Saving Annapolis by Shifting its Focus to … Iran

With only hours to spare, the US organizers of the Middle East conference opening in Annapolis Tuesday decided to make the best of a forlorn event by switching its leitmotif from the intractable Israeli-Palestinian dispute to Iran – and its multiple threats to the Middle East.
The big star-studded show – the first Middle East conference in seven years – which US Secretary of State Condoleezza Rice had designed to produce a stunning breakthrough in the intractable Israel-Palestinian conflict – was turning into a flop. There would be no joint Israeli-Palestinian declaration to cap the conference.
President George W. Bush therefore downgraded the original agenda and switched his sights to a goal in which many of the 40 plus delegations from a cross-cut of the Arab and Sunni Muslim world shared a common interest
1. He hoped to form a united Arab front against Iran. This will be a daunting task in view of at least two obstacles: King Abdullah of Saudi Arabia no longer recognizes the US as the single dominant political and military force in the Persian Gulf; and Syrian participation – albeit at the low level of deputy foreign minister. With hindsight, many administration officials consider the invitation to Syria was a mistake, debkafile‘s Washington sources report.
2. Since Sunday night, administration and Israeli officials have stressed that the conversation Bush has scheduled with Israeli prime minister Ehud Olmert for Wednesday, the day after the conference, will focus on Iran rather than the Palestinians.
3. The Israeli-Palestinian issue will not be abandoned entirely. The conference is planned to end with a pledge by both parties to use the occasion as starting-point for serious negotiations that should lead to the two-state solution, although President Bush has begun to accept that his vision will not come true before he leaves office.
4. This pledge depends on Olmert remaining in power at the head of the Israeli government. So too does the understanding Washington and Jerusalem have reached on how to handle the Iranian issue. The administration fears that his potential replacements, such as defense minister Ehud Barak or Likud’s Binyamin Netanyahu, may run off in pursuit of independent military action to knock out Iran’s nuclear weapons program, whereas Olmert is trusted to stand by his commitment to adjust Israel’s steps to those of the US.
A number of White House gestures to single Olmert out for special favors are to be expected for the sake of burnishing the unpopular prime minister flagging prestige at home. In contrast, there has been no official reference to the defense minister’s presence at Annapolis.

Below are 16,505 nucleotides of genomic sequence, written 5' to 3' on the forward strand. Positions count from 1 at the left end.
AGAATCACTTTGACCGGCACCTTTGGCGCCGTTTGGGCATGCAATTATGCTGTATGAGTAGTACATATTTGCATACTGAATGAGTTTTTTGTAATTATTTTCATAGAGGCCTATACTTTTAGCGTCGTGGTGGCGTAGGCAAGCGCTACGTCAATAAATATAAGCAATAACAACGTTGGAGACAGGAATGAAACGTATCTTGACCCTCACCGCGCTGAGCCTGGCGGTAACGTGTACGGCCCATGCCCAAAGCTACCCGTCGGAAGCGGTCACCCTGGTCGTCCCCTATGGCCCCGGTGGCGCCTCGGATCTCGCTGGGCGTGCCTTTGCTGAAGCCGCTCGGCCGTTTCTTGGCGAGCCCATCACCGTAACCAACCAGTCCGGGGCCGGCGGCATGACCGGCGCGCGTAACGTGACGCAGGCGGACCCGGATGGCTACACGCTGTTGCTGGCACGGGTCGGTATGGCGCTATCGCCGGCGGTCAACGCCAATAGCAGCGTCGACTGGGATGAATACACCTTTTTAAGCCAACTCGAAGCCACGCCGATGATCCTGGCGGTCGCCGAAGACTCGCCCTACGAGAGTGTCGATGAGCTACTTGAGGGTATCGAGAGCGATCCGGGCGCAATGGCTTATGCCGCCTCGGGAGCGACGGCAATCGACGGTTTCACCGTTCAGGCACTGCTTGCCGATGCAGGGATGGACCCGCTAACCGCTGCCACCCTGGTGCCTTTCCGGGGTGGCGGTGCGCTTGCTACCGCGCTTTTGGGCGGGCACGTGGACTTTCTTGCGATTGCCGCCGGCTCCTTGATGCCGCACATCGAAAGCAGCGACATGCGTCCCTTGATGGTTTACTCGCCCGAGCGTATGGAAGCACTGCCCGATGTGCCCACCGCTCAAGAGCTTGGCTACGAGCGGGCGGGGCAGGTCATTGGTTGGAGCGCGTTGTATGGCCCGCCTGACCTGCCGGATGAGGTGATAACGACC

Both Arabs and the Israelis were looking forward to the president’s opening speech: The former expected Bush to announce he was abandoning his pro-Israel policy and would lean hard on Jerusalem for unprecedented concessions – not only to the Palestinians but also Syria. The latter hoped he would back Israeli stipulations on security issues ahead of borders, refugees and Jerusalem, to reward the Olmert government for its willingness to endorse the president’s aspiration for a Palestinian state.
In the event, debkafile‘s Washington sources expect Bush’s opening speech to skirt around these questions and devote more words to Iranian threats. This would find an echo with the Arab governments represented at Annapolis, especially Saudi Arabia.
Aside from Tehran’s military nuclear aspirations, messages have reached the White House in the last few days in which Iran’s Arab neighbors voice extreme anxiety about Iran’s bullying tactics and their inability to cope with the shifting balance of strength in the region. Iran’s belligerent stance in the face of Washington’s passivity is intimidating the region as a whole and forcing the Arab governments to fall back.
Israel’s foreign policy-makers mostly ignore the Gulf. Therefore, they are not alert to the effect of creeping Iranian expansion. The inroads Tehran has begun making in Bahrain, Oman and Abu Dhabi, are cutting deep into American influence in the region.
Some symptoms of this trend are visible.
First, Tehran has bluntly warned Persian Gulf states of reprisals if they assist a US attack on Iran.
Second, Saudi defense minister, Crown Prince Sultan, was in Moscow this week (a visit which the Israeli media ignored) to sign a large arms transaction with Russia and tighten bilateral relations. Sultan’s statements during the visit were a straw in the wind. For the first time, a senior Saudi official called for cooperation between Riyadh and Moscow to halt to what he called the “crazy, illogical and disproportionate” slaughter in Iraq.
These were the strongest words condemning US actions in the Middle East since King Abdullah referred to America’s “occupation” of Iraq at the Riyadh conference of March 2007.
Third, December 3, five days after the Annapolis conference, five Persian Gulf oil states are due to meet to discuss critical points in their relations with Washington. One is whether to continue to peg oil prices to the fast-sinking US dollar or adopt a currency basket.
Although the last OPEC conference dismissed Iranian president Mahmoud Ahmadinejad’s demand to detach oil prices from the US dollar, debkafile‘s Gulf sources report that Kuwait has already taken that route without waiting for a Gulf or OPEC consensus, while Bahrain and the United Arab Emirates will be next.
All these are signs of waning American influence in the Gulf region. Bush has decided at this late stage to take advantage of the broad Arab presence at Annapolis for an improvised attempt to turn the tide and cut US losses against Iran in the region. But matters may be sliding too fast for a radical remedy to come out of Maryland on Tuesday.

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